While it could not get any of the lucrative metro licences, which entailed minuscule licence fee payments, its three circles were much better than what some others (most notably Reliance [Get Quote], which got much of the East) could manage. Escotel became one of the first cellular networks to achieve financial closure in August 1997. But it was a downhill ride after that.

Telecom needed a continuous infusion of sizeable capital to increase penetration and spread the geographical coverage. This was not much of a problem so long as the agri-business was doing well. Things changed around
the turn of the century.

After three successive monsoon failures, the entire tractor industry went into a downward spiral. To compound the problem, many new players, including multinationals with deep pockets, entered the tractor industry, which continued to be perceived as lucrative in the long term.

The Nandas made another valiant attempt to get scale by bidding for, and obtaining, four more cellular circles in 2001. That was a solo effort, as First Pacific stayed away.

Then the business environment changed again. The government succumbed to the persuasive powers of Reliance's Mukesh Ambani and allowed mobile telephony based on code division multiple access (CDMA) to mount a
formidable challenge to existing cellular operators that operated on the GSM (global system for mobile communication) technology. The CDMA licences came free with basic telephony licences, while the GSM operators paid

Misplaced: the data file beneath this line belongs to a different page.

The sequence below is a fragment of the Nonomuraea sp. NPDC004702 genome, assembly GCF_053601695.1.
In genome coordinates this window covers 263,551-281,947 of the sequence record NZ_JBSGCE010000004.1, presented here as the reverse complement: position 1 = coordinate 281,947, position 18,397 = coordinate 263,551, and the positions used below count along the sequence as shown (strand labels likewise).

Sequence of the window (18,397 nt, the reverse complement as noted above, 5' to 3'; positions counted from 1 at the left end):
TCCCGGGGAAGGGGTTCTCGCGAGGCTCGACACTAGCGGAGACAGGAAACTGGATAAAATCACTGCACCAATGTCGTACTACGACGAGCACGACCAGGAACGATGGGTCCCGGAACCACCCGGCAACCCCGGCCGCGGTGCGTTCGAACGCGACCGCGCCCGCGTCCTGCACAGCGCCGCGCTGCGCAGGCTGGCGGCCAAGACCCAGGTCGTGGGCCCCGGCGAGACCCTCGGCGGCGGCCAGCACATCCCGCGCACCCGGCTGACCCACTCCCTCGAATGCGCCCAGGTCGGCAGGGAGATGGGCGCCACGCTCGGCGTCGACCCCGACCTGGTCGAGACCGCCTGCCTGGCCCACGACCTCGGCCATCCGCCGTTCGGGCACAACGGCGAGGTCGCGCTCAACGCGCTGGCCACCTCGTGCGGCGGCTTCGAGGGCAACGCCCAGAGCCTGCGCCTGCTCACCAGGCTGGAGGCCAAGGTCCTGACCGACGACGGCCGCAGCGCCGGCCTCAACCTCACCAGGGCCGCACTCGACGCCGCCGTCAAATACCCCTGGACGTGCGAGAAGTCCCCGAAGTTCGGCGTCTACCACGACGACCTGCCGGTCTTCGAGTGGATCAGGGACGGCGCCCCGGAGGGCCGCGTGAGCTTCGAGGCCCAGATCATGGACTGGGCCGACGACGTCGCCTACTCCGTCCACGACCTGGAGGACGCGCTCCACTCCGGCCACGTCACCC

dearly for their's.

Question marks cropped up over the viability of the GSM operators. By the time the playing field was somewhat levelled for the two technologies, it was too late. The Nandas had failed to operationalise any of the new
acquisitions for lack of funds.

Eventually, desperate to get rid of its telecom business, Escorts sold the white elephant to Idea Cellular [Get Quote] in the middle of 2004. Net net, Escorts came out of telecom creaking under a loss of Rs 176 crore (Rs 1.76 billion).

Since then, Escorts has retired debt worth over Rs 100 crore (Rs 1 billion) incurred on the telecom business. Of the rest, a major chunk has been used to make payments to one of the financial institutions, whose name the company
would rather not reveal. "Without making this payment, the company could not have sold its telecom business," says chief financial officer Shailendra Tandon.

Today, even as this article is being written, the group is pondering ways to raise Rs 500 crore, which is all the money that, according to Tandon, it needs to dig itself out of the hole it now occupies.

All the directors on the board of Escorts, except chairman Rajan Nanda, have had to resign because the company has not been able to make debenture-related payments worth Rs 50 crore (Rs 500 million) to ICICI Bank [Get Quote], and another Rs 20 crore (Rs 200 million) to others, for nearly a year.

Among the resignations was one from Nanda's son and heir-apparent, Nikhil, who has just been appointed the groups' chief operating officer and will be on the board of the other group companies to ensure the presence of the